Healthcare design is changing rapidly due to several factors, including legislative reform, technological innovation, and changes in the practice of medicine. One example is patient-centred design, a term that is frequently used in the media.
Every hospital has different values, preferences, and desired design outcomes based on its unique background, experiences, and operation culture. Patient-centred design involves transforming the relationship between design providers and end users from the traditional model, in which a design provider provides the same design for most hospitals with similar planning or conditions, into a designer-user partnership that considers design options based on a hospital’s unique concerns, preferences, and values.
Patient-centred design involves transforming the relationship between design providers and end users into a partnership that considers design options based on a hospital’s unique concerns, preferences, and values.
Patient-centred design also focuses on the design outcomes that are important to every individual within the hospital, addressing questions such as: “Will this planning improve the quality of medical care? Given the operational culture and preferences, which design options are best for the hospital? How will the implications of a particular planning affect the hospital operation?” To answer these questions, there must be more and better communication among designers, operation administrators, care providers, and members of the patient. It requires designers to be continuously engaged with healthcare providers, hospital administrators, and policymakers so that they are aware of the outcomes that matter most to every individual within the hospital and can help them make decisions that are in the best interest of them.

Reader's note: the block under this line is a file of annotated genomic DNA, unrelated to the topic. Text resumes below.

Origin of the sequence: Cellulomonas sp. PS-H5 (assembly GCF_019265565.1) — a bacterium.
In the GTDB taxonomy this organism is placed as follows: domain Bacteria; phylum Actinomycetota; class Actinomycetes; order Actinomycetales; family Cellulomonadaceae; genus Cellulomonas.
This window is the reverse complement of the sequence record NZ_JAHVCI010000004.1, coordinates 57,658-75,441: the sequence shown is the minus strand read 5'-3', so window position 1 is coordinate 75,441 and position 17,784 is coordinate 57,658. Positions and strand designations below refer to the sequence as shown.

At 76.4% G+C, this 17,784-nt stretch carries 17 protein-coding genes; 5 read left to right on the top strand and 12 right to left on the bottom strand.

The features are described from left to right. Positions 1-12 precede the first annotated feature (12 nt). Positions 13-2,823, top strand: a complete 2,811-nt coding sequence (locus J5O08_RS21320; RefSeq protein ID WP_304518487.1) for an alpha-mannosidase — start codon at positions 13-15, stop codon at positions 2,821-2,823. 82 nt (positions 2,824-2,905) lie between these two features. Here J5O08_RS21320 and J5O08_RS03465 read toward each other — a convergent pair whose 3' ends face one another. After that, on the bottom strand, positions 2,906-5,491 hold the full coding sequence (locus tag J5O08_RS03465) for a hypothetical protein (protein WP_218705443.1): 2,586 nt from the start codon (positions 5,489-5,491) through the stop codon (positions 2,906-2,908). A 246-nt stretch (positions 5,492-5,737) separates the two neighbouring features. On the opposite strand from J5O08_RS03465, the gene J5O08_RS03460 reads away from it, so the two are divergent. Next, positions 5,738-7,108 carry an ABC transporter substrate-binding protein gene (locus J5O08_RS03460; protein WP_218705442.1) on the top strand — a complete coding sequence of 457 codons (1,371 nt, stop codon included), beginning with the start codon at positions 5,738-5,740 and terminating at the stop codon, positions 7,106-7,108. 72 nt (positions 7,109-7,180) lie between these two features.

Comparing to the commercial, hospitality, educational, and other types of facilities, the healthcare project is relatively unusual. In the common recognition, when people enter a hospital or healthcare facility, it is typically with a feeling of panic, anxiety or dread. This environment is designed and equipped for people in their worst condition, with potentially strong and/or negative emotions.
Healthcare design does not just make spaces look beautiful, the most important thing is to improve the efficiency of the medical care process and create a comforting, healing environment
I believe that we’ve heard a lot of topics relating to making hospitals more hospitality driven. However, healthcare design does not just make spaces look beautiful, the most important thing is to improve the efficiency of the medical care process and create a comforting, healing environment for the patient, the patient’s family, visitors and medical staff. Compared with western healthcare facilities, hospitals in China are often extremely large, which makes improving the efficiency particularly.
Healthcare design is all about how patients and process connect. All strategies we have adapted into the design process such as workflow modelling, evidence-based design and lean processes, contribute to an increase in quality of patient care, a decrease in waiting times and related stress and an improved overall healthcare experience. This efficiency of design also optimises working conditions for the healthcare providers, directly contributing to patient comfort and safety.
The principal design drivers measured in the design process include technology innovation; flexibility and adaptability; sustainability; efficiency; and the environment of care. We evaluated each driver relative to quality, patient safety and costs and devised a flexible, component-based design solution that can be adapted to the unique preferences and needs of different hospitals.
Through years of experience, we have developed a unique, lean, design process. Lean design doesn’t mean less work, it connects powerful and innovative ideas and optimal processes throughout the entire project. It connects each space to function. The success of a project goes beyond aesthetics. We understand the connection between the design and a patient’s ability to heal. People are what matter. Together we create environments that design and enrich people’s life.